Nova Scotia’s new immigration stream targets graduates in health and child care
Nova Scotia has its eyes set on the goal. The province has been expanding initiatives to address employment needs to strengthen its economy and population growth. In the latest efforts, the government, on June 30, launched a new immigration stream to fill labour gaps in health and child care. Nova Scotia’s new immigration stream is aimed at international graduates in demand streams and aids employers to hire continuing care assistants and early childhood educators.
Earlier in June, NS announced an immigration pathway that connects Nova Scotian employers with talent in the construction sector.
International Graduates in Demand: Nova Scotia’s New Immigration Stream
The International Graduates in Demand immigration stream started as a pilot program in April. Those hired must be international graduates of eligible programs offered by Nova Scotia’s private career colleges and universities or Nova Scotia Community College.
Previous to the launch of this new immigration stream, international graduates had to have one year of work experience before applying to the Nova Scotia Nominee Program. Now, employers can hire and retain international graduates quickly. This also provides support to international graduates to apply for permanent residency (PR).
“We are listening to employers and Nova Scotians to create new immigration pathways which will respond to the province’s needs,” said Lena Metlege Diab, Minister of Immigration and Population Growth. “By working together, we are removing red tape and barriers to immigration. Providing employers the opportunity to expand their options to hire international graduates will not only allow us to address the employment needs in the continuing care and early childhood education sectors but will also allow us to continue to grow the population of Nova Scotia.”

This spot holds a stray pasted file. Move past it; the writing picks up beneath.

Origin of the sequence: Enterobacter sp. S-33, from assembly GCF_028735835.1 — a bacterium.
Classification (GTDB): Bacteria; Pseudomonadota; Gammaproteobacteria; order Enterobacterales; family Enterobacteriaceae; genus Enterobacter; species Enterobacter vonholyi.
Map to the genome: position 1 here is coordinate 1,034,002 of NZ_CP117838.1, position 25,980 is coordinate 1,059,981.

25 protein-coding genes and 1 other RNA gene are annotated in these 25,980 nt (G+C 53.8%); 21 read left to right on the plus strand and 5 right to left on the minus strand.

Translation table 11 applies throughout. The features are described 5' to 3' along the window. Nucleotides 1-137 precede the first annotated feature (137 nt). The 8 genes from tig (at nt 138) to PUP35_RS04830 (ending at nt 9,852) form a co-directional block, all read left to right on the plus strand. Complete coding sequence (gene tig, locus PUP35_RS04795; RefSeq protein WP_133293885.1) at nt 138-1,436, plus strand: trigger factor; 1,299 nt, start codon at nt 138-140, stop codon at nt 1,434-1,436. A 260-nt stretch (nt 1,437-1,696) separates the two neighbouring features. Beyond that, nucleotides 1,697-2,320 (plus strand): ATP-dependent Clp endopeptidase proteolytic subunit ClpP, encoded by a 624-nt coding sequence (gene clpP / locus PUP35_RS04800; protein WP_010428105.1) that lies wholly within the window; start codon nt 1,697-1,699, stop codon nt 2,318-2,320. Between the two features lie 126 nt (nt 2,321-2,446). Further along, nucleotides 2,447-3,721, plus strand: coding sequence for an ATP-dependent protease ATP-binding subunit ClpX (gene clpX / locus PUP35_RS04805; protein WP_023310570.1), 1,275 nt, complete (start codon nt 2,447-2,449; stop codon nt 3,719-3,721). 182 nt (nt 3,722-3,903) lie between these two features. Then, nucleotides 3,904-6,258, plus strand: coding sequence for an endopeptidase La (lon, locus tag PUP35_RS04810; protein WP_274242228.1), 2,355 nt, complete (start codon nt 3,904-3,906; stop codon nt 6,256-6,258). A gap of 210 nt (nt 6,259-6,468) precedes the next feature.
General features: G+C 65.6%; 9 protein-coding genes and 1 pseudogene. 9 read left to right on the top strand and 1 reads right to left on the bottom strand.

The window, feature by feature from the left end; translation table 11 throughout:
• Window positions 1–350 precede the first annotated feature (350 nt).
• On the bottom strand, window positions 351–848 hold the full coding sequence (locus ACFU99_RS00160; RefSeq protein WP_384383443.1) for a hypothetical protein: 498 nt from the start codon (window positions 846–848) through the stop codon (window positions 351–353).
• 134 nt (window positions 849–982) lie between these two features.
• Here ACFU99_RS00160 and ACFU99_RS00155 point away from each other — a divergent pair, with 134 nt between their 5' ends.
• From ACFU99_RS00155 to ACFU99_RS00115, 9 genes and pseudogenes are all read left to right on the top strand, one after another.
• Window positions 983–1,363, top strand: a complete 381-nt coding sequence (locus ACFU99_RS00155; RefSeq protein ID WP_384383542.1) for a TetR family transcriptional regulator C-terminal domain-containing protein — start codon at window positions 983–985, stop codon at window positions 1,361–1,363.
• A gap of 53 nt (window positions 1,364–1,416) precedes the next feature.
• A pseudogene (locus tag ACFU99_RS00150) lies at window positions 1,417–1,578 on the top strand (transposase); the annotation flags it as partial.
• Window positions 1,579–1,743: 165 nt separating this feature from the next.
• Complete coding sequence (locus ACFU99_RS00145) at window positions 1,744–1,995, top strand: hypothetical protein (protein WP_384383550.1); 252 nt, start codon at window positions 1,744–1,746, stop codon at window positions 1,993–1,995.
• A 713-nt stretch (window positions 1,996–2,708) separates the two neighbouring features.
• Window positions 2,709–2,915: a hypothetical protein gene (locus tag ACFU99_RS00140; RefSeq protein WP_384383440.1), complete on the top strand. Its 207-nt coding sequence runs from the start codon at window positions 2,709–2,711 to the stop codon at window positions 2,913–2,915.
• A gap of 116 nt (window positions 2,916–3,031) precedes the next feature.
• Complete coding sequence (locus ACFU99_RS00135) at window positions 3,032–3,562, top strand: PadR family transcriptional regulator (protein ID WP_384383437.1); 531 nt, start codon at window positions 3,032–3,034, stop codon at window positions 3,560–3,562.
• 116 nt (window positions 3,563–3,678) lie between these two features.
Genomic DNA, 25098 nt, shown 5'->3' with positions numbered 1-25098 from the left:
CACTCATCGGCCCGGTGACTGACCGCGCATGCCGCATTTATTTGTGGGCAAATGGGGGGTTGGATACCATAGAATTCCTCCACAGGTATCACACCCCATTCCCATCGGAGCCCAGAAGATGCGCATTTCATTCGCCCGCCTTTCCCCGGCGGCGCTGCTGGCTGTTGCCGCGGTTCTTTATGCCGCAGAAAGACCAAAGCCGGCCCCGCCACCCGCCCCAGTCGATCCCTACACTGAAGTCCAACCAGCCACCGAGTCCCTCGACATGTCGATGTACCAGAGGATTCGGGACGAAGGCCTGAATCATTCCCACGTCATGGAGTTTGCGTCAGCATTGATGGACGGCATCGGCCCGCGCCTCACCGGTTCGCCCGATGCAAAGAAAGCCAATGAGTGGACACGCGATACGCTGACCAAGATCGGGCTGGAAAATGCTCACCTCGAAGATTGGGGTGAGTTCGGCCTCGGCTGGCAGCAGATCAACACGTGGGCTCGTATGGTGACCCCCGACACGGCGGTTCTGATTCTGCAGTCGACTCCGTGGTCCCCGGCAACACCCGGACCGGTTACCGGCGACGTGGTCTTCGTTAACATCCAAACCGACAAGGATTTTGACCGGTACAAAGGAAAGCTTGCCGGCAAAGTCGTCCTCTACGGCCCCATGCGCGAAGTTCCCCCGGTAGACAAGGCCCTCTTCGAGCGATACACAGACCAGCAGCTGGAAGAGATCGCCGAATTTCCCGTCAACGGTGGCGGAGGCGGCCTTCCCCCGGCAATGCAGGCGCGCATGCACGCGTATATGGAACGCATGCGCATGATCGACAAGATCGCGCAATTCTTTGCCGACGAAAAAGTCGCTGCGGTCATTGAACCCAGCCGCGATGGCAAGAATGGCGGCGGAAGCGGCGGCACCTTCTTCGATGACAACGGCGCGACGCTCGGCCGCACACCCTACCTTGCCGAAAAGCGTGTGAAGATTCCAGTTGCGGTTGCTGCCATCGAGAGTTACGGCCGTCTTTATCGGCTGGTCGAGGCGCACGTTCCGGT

Welcoming and retaining diverse international talent is key
The number of international graduate approvals in Nova Scotia has increased from 35 in 2014 to 1,018 in 2020. The office continues to work closely with post-secondary institutions, international students, graduates, and stakeholders to keep this upward trend going.
Nova Scotia’s current immigrant retention rate is 71 %, the highest in Atlantic Canada. Largely due to increased immigration to the province, its population reached an all-time high of 982,326 on April 1, 2021.
Ramona Lumpkin, interim president and vice-chancellor, Mount Saint Vincent University, welcomes the launch of the International Graduates in Demand immigration stream. “We applaud this effort by the Nova Scotia government to both seek to meet the significant demand for qualified early childhood educators and at the same time draw an important diversity of candidates to these roles. As an institution of higher learning, we can attest to the tremendous advantage of welcoming international voices and perspectives into our classrooms,” said Lumpkin.
Joe Malek, executive director, Nova Scotia College of Early Childhood Education (NSCECE), echoed the sentiment. “The new stream gives our international students the opportunity to stay in the province after graduation and lay down roots.”
Yasmin Abdelmagid, a recent graduate of NSCECE, is the first approved applicant under the new immigration stream. An employer in the Halifax area has hired her. “I wanted to stay in Nova Scotia to help educate the children of the province. This stream is giving me a path to build a life in a province I love, and now I am gaining experience in my profession,” says Yasmin.
Also read: Nova Scotia sees a growth spurt with a record number of permanent residents
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